The Navy released a new fleet plan that calls for 355 ships, outlining a massive increase in the size of its high-end large surface combatant and attack submarine fleets but a modest increase in its planned amphibious ship fleet, according to a Dec. 14 summary of the assessment.
The plan mainly calls for adding more destroyers and attack submarines.
The findings of the latest Force Structure Assessment adds 47 ships to the Navy’s battle force over the 308-ship figure from a 2014 FSA.
The service determined the 355 total was the “minimum force structure to comply with [Pentagon] strategic guidance” and was not “the “desired” force size the Navy would pursue if resources were not a constraint, read the summary.
“Rather, this is the level that balances an acceptable level of warfighting risk to our equipment and personnel against available resources and achieves a force size that can reasonably achieve success,” according to the summary, which notes it would take a 653-ship force to meet all global requirements with minimal risk.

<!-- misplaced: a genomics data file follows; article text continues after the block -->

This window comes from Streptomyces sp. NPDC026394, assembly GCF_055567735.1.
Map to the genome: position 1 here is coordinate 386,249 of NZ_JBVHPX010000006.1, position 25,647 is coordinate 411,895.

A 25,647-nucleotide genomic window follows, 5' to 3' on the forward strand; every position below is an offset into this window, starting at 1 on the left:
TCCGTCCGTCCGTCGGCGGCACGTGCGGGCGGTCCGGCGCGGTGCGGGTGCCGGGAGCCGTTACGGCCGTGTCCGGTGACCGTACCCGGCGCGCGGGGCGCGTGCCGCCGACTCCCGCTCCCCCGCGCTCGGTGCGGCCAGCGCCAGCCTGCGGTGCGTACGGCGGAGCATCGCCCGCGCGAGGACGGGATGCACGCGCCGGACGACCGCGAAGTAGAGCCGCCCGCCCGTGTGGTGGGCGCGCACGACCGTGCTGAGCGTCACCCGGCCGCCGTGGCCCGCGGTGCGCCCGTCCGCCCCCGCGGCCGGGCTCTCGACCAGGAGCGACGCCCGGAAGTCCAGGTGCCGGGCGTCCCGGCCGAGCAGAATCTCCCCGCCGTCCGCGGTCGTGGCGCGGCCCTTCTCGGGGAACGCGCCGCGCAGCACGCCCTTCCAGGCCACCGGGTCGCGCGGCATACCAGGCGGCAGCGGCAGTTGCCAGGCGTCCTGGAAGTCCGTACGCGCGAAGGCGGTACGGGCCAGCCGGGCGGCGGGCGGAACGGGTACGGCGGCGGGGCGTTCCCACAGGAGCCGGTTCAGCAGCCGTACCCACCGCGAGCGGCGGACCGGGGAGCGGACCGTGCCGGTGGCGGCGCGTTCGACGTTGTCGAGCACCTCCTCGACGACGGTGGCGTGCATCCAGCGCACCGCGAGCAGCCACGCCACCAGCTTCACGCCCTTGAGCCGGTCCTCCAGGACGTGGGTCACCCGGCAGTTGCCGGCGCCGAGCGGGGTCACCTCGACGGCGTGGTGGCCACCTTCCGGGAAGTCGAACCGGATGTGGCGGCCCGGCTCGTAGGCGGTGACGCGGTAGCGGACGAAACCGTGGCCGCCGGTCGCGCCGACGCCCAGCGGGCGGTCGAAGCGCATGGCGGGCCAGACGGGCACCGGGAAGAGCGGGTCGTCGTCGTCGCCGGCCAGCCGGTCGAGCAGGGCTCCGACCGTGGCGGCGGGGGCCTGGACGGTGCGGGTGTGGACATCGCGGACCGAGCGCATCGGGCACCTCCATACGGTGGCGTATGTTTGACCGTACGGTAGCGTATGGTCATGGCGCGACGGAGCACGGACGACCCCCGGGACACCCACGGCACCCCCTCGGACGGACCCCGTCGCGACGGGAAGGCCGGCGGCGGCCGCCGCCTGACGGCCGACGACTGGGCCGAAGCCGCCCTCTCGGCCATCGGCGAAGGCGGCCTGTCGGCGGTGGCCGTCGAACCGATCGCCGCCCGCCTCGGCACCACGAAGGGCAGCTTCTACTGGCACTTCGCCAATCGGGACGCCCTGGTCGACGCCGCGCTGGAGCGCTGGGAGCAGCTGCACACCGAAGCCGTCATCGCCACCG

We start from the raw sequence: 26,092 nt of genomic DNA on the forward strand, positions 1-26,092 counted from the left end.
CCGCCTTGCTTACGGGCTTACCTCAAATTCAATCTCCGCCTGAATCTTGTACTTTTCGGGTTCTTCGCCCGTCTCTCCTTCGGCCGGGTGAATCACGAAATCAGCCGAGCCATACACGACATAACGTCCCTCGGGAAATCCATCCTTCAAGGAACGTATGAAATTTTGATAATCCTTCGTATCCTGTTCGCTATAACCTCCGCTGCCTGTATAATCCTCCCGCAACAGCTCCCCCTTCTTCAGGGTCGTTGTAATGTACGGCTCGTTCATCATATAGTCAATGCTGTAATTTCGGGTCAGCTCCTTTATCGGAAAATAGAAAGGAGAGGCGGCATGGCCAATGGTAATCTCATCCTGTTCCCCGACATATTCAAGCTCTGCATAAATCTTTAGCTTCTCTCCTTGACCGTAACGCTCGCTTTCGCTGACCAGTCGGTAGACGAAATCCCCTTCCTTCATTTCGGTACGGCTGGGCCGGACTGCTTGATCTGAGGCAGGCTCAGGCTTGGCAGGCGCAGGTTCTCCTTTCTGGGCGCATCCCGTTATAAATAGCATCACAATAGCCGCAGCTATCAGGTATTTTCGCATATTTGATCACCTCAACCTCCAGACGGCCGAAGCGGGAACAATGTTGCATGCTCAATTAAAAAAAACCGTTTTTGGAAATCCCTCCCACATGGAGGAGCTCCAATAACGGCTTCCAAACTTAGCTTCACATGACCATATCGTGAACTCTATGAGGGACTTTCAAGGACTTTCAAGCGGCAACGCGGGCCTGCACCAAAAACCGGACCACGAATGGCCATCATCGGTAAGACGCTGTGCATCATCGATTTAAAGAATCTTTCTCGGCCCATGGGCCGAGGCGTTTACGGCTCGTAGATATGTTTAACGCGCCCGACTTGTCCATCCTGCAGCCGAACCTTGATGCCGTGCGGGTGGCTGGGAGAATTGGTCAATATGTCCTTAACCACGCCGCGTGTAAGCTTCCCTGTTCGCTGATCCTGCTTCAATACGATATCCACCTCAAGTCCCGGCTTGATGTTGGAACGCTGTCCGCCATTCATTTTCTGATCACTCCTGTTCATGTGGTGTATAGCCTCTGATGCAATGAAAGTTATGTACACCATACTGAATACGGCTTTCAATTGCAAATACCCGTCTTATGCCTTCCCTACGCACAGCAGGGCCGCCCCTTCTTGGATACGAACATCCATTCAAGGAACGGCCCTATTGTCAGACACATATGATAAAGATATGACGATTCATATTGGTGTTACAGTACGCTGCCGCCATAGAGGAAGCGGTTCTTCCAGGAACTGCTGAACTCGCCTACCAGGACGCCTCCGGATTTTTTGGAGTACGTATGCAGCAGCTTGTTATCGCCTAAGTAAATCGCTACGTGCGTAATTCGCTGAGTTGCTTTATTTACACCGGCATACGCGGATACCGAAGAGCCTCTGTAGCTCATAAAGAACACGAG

The new total comes as Navy Secretary Ray Mabus and Defense Secretary Ash Carter have engaged in a public spat over the direction of the Navy’s shipbuilding program, and as the Trump administration prepares to take office and potentially begin moving towards its stated goal of building a 350-ship Navy.
The new plan calls for adding one additional aircraft carrier to the Navy’s force structure, bringing the service total to 12.
The Navy now intends to build to a force of 66 attack submarines, up from about 50 SSNs today and stated requirement for 48, to “provide the global presence required to support national tasking and prompt warfighting response.”
Based on the combatant commanders’ testimony, it would take a fleet of at least 80 SSNs to fill all their requests, which would be unfeasible for the submarine shipbuilding industry – which consists of two yards, General Dynamics’ Electric Boat and Huntington Ingalls’ Newport News Shipbuilding – given the start of construction activities for the new Columbia-class ballistic missile submarine replacement program.
The new FSA calls for 38 amphibious ships, which is up from today’s requirement of 34 and today’s actual fleet of 31 ships, but not nearly as large an increase as many in the Navy and Marine Corps had hoped for.
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